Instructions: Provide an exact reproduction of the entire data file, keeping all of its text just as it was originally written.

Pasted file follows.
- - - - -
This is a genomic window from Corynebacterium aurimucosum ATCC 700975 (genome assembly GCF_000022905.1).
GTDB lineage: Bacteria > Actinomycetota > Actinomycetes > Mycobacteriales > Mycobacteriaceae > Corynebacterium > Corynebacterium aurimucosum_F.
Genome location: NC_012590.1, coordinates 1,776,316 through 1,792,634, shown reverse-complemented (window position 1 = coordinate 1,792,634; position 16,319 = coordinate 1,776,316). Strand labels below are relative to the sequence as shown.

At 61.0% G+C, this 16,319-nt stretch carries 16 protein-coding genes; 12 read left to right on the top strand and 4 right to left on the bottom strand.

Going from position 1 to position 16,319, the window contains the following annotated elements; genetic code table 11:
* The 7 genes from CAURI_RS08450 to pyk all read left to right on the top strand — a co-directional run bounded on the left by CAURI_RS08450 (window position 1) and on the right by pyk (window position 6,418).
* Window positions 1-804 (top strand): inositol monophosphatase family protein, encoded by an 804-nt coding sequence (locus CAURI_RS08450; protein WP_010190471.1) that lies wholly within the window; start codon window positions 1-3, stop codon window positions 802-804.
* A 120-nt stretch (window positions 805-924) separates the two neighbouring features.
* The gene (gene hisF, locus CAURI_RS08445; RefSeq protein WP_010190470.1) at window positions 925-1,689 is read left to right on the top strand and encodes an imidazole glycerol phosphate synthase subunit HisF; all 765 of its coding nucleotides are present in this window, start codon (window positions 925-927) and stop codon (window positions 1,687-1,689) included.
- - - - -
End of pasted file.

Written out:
This is a genomic window from Corynebacterium aurimucosum ATCC 700975 (genome assembly GCF_000022905.1).
GTDB lineage: Bacteria > Actinomycetota > Actinomycetes > Mycobacteriales > Mycobacteriaceae > Corynebacterium > Corynebacterium aurimucosum_F.
Genome location: NC_012590.1, coordinates 1,776,316 through 1,792,634, shown reverse-complemented (window position 1 = coordinate 1,792,634; position 16,319 = coordinate 1,776,316). Strand labels below are relative to the sequence as shown.

At 61.0% G+C, this 16,319-nt stretch carries 16 protein-coding genes; 12 read left to right on the top strand and 4 right to left on the bottom strand.

Going from position 1 to position 16,319, the window contains the following annotated elements; genetic code table 11:
* The 7 genes from CAURI_RS08450 to pyk all read left to right on the top strand — a co-directional run bounded on the left by CAURI_RS08450 (window position 1) and on the right by pyk (window position 6,418).
* Window positions 1-804 (top strand): inositol monophosphatase family protein, encoded by an 804-nt coding sequence (locus CAURI_RS08450; protein WP_010190471.1) that lies wholly within the window; start codon window positions 1-3, stop codon window positions 802-804.
* A 120-nt stretch (window positions 805-924) separates the two neighbouring features.
* The gene (gene hisF, locus CAURI_RS08445; RefSeq protein WP_010190470.1) at window positions 925-1,689 is read left to right on the top strand and encodes an imidazole glycerol phosphate synthase subunit HisF; all 765 of its coding nucleotides are present in this window, start codon (window positions 925-927) and stop codon (window positions 1,687-1,689) included.